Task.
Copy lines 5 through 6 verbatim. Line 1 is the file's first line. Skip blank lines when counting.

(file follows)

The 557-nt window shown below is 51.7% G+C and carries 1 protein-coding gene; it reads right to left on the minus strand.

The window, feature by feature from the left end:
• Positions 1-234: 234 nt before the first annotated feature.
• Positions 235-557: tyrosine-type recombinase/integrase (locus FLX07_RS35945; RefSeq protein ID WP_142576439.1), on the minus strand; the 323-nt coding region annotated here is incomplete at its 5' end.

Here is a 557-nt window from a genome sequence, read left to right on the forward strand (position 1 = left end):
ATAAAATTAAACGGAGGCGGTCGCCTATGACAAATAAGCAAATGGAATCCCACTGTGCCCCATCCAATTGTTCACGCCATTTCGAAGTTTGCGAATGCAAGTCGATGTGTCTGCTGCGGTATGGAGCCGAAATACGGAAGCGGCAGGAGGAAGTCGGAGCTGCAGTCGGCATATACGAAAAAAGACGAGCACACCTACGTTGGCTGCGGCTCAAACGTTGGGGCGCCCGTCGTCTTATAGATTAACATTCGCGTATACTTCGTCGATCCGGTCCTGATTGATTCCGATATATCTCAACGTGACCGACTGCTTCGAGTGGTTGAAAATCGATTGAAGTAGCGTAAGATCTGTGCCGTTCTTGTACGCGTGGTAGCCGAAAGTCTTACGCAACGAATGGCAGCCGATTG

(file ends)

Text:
Here is a 557-nt window from a genome sequence, read left to right on the forward strand (position 1 = left end):
ATAAAATTAAACGGAGGCGGTCGCCTATGACAAATAAGCAAATGGAATCCCACTGTGCCCCATCCAATTGTTCACGCCATTTCGAAGTTTGCGAATGCAAGTCGATGTGTCTGCTGCGGTATGGAGCCGAAATACGGAAGCGGCAGGAGGAAGTCGGAGCTGCAGTCGGCATATACGAAAAAAGACGAGCACACCTACGTTGGCTGCGGCTCAAACGTTGGGGCGCCCGTCGTCTTATAGATTAACATTCGCGTATACTTCGTCGATCCGGTCCTGATTGATTCCGATATATCTCAACGTGACCGACTGCTTCGAGTGGTTGAAAATCGATTGAAGTAGCGTAAGATCTGTGCCGTTCTTGTACGCGTGGTAGCCGAAAGTCTTACGCAACGAATGGCAGCCGATTG